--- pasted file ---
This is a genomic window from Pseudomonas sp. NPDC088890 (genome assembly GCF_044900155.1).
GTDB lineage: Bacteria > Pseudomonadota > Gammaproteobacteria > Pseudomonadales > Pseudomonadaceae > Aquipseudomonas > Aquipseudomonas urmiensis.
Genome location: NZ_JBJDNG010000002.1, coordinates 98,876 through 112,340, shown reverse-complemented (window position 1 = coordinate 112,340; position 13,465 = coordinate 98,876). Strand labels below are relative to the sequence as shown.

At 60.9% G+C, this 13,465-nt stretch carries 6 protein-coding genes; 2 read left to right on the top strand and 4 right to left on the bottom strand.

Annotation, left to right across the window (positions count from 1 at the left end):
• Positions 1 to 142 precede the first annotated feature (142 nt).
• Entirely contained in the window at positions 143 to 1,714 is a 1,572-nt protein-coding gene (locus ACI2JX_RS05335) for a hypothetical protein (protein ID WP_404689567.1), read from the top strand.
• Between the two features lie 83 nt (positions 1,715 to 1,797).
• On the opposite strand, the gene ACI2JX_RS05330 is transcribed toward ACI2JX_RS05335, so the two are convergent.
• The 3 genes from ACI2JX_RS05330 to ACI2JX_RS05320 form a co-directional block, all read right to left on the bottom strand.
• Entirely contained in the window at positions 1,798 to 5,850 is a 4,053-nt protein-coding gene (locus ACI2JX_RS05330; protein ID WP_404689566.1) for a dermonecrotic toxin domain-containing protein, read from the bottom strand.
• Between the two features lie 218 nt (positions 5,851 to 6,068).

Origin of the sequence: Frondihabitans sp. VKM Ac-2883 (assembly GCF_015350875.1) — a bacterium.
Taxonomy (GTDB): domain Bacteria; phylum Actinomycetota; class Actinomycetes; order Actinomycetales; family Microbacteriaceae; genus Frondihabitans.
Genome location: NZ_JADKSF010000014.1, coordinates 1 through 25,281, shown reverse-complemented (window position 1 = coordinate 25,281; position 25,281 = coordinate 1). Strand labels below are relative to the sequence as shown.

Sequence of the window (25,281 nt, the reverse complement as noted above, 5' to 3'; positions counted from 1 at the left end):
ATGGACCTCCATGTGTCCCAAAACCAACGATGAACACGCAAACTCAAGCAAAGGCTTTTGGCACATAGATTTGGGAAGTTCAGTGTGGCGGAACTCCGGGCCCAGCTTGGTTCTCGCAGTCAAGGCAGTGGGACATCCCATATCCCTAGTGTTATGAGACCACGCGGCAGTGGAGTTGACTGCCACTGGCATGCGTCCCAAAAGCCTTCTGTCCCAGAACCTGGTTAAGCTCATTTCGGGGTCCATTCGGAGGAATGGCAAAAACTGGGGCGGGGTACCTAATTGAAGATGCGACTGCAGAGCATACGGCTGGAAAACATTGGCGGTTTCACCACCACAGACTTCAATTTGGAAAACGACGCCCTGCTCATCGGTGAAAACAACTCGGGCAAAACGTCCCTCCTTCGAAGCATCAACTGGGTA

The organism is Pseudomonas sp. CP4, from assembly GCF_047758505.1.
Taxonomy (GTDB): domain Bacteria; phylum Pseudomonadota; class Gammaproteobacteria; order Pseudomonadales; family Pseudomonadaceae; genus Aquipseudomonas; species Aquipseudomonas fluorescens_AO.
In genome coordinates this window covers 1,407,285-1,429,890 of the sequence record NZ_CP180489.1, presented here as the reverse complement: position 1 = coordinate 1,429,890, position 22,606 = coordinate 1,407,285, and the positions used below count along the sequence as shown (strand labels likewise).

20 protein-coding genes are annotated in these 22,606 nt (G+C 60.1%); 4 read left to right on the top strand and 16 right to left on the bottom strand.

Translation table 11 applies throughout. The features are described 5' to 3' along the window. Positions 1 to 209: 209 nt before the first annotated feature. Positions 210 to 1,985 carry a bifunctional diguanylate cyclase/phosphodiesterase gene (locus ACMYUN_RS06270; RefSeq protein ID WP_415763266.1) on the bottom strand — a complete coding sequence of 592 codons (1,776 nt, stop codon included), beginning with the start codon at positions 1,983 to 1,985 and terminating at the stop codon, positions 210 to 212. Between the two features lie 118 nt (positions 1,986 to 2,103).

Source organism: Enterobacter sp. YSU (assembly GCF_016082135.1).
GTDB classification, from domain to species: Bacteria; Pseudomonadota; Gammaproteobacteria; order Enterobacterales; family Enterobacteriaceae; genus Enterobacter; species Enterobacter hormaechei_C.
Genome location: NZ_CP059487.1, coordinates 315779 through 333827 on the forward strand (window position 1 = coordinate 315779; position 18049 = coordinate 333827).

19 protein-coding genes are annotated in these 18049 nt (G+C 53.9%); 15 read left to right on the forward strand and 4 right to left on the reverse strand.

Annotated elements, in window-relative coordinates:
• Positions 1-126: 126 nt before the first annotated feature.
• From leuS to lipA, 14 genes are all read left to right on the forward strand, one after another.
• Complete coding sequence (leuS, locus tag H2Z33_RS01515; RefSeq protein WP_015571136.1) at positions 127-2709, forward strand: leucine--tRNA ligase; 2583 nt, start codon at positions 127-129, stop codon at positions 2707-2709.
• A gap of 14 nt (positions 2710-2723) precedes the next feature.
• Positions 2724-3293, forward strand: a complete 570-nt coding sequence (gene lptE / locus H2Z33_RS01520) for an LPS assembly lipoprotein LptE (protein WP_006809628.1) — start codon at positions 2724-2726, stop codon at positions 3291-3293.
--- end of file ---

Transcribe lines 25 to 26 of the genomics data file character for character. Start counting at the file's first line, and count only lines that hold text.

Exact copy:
Genome location: NZ_CP059487.1, coordinates 315779 through 333827 on the forward strand (window position 1 = coordinate 315779; position 18049 = coordinate 333827).

19 protein-coding genes are annotated in these 18049 nt (G+C 53.9%); 15 read left to right on the forward strand and 4 right to left on the reverse strand.